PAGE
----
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The Transplantation, Development and Adaptation of Zen and Tibetan Buddhism in Britain.

Research output: ThesisDoctoral Thesis

  • David Neil Kay
Publication date2000
Number of pages569
Awarding Institution
Place of PublicationLancaster
  • Lancaster University
Electronic ISBNs9780438571846
<mark>Original language</mark>English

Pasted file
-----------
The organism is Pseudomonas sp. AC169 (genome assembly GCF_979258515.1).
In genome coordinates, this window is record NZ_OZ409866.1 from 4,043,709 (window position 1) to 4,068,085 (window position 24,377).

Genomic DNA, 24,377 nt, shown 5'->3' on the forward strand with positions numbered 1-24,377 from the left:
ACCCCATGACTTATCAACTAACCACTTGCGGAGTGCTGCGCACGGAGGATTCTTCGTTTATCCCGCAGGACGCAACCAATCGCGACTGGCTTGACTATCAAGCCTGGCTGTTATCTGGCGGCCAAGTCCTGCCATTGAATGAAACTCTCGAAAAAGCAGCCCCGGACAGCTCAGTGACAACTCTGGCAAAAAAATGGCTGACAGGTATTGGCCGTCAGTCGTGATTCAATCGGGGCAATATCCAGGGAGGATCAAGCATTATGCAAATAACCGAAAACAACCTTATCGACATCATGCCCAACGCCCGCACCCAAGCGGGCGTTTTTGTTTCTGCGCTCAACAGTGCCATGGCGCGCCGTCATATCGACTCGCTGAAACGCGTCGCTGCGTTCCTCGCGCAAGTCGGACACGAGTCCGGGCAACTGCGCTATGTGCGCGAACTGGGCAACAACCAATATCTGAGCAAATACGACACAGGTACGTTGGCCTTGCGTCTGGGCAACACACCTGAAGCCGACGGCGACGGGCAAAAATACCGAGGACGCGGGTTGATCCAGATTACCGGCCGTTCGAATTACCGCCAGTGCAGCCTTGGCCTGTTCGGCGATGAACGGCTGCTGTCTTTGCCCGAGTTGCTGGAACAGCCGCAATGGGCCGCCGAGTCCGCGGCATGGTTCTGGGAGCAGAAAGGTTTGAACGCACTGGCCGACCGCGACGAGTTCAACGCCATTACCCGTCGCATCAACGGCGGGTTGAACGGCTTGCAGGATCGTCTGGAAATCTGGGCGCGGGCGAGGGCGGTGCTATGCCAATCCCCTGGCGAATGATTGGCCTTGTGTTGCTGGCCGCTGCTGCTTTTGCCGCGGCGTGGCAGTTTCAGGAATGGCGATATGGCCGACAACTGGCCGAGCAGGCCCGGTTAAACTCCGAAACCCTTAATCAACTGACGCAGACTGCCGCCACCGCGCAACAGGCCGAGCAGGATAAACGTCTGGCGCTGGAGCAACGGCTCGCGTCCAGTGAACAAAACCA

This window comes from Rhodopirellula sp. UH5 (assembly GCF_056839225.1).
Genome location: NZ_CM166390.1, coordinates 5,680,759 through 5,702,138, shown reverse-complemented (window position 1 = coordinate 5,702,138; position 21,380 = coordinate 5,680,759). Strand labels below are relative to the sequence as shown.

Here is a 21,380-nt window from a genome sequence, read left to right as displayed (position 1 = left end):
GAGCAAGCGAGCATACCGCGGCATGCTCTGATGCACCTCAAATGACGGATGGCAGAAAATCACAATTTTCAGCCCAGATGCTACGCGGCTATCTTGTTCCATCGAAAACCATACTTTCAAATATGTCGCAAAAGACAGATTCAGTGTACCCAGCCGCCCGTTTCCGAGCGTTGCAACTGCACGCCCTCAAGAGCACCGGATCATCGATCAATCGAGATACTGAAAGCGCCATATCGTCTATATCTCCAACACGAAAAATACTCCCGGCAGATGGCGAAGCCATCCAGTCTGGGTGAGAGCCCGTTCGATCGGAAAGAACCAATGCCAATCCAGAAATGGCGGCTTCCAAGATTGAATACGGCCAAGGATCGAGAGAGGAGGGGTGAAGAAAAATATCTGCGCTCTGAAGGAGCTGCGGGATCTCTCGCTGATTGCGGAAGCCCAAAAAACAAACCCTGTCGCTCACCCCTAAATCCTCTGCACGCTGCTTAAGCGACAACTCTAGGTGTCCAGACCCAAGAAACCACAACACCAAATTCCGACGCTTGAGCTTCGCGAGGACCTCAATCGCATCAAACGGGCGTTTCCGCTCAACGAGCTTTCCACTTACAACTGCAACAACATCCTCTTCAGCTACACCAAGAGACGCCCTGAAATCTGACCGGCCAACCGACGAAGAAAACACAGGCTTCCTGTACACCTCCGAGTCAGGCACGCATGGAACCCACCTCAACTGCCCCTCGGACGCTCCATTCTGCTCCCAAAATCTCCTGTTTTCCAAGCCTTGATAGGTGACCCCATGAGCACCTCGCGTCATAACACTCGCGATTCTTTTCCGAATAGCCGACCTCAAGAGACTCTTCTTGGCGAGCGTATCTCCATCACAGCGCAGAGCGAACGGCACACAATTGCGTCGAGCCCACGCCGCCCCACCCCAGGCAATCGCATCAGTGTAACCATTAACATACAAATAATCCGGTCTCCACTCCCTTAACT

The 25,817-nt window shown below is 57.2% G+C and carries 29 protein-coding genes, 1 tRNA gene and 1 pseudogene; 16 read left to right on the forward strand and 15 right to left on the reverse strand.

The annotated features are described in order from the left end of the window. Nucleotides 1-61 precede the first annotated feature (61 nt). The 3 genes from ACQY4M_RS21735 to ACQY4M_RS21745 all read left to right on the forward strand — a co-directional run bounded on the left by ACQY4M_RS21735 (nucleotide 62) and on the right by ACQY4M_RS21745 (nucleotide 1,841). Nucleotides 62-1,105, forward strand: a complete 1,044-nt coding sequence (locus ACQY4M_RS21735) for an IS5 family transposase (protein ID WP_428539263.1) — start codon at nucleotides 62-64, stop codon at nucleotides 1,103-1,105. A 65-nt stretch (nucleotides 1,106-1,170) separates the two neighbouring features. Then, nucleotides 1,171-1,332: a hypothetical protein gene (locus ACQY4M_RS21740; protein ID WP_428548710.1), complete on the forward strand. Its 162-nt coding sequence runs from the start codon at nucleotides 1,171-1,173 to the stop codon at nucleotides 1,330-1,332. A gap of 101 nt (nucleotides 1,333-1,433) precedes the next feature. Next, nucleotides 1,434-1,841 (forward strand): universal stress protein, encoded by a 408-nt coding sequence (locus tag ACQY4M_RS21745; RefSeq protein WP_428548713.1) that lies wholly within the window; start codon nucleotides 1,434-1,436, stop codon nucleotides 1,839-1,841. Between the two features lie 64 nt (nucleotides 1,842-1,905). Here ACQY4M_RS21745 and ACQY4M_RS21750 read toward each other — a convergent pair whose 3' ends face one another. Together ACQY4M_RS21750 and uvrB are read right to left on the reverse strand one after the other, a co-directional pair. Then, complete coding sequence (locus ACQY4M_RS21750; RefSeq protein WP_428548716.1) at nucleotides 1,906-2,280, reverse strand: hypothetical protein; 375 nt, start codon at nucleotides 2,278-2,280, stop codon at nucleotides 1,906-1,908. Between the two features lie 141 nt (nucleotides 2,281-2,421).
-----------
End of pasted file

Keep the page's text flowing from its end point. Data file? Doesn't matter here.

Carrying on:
Despite the advances of scholarly research into the nature and development of British Buddhism, its Tibetan and Zen forms remain a neglected area. This study analyses the transplantation, development and adaptation of the two largest Tibetan and Zen organisations currently active: the New Kadampa Tradition (NKT) and the Order of Buddhist Contemplatives (OBC). To account for their current identity, practice and position within the British religious landscape, the historical and ideological trajectories of the groups are outlined and the factors influencing their transplantation explored. The dynamics of history and identity construction are also considered. To ensure that the diversity of practice within Buddhist organisations is not overlooked, the attitudes and beliefs of individual group members are examined. Indeed, the dialectical relationship between group leadership and membership, and between text and context, are major theoretical concerns. Part One surveys the available literature, identifying the main scholarly perspectives to be explored and tested throughout. A survey of Tibetan and Zen Buddhism in Britain is provided in order to place the groups within their broader contexts. Part Two examines the indigenous Tibetan context of the NKT before charting its emergence in Britain and outlining the contours of its sense of self-identity. The NKT, it is argued, is rooted firmly within traditional Gelug exclusivism whilst simultaneously reflecting and reacting against the conditions of modernity. Part Three outlines the historical and ideological growth of the OBC within the context of the biography of its western founder and her relations with traditional Japanese Soto Zen. The influence of trans-cultural processes on the OBC's transplantation in Britain are acknowledged, but caution is exercised with respect to the applicability of the 'Protestant Buddhism' thesis. Part Four concludes the study by reflecting upon recent developments within the NKT and OBC, speculating about possible future directions and returning to the framework adopted in Part One to structure a comparative discussion.